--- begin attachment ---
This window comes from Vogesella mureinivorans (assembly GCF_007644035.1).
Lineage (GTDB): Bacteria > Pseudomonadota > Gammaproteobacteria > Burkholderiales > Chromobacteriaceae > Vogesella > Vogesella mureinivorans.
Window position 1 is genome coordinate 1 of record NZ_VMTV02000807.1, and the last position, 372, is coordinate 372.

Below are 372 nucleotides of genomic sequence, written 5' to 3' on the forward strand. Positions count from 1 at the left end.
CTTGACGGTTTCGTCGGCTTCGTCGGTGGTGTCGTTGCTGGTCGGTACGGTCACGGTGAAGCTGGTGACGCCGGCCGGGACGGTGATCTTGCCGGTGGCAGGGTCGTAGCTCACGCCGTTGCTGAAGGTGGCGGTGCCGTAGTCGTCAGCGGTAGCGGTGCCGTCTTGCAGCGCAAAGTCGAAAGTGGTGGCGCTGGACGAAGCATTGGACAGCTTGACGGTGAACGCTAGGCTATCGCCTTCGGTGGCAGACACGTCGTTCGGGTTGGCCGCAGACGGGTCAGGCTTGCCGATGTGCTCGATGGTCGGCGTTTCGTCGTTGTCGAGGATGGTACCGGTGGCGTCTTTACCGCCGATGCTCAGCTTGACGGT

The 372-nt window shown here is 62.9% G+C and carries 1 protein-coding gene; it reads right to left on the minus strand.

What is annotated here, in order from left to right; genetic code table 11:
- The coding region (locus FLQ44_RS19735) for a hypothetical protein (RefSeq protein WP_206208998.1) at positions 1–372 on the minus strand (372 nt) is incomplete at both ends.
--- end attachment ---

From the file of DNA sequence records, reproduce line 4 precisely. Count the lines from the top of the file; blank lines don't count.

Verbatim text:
Below are 372 nucleotides of genomic sequence, written 5' to 3' on the forward strand. Positions count from 1 at the left end.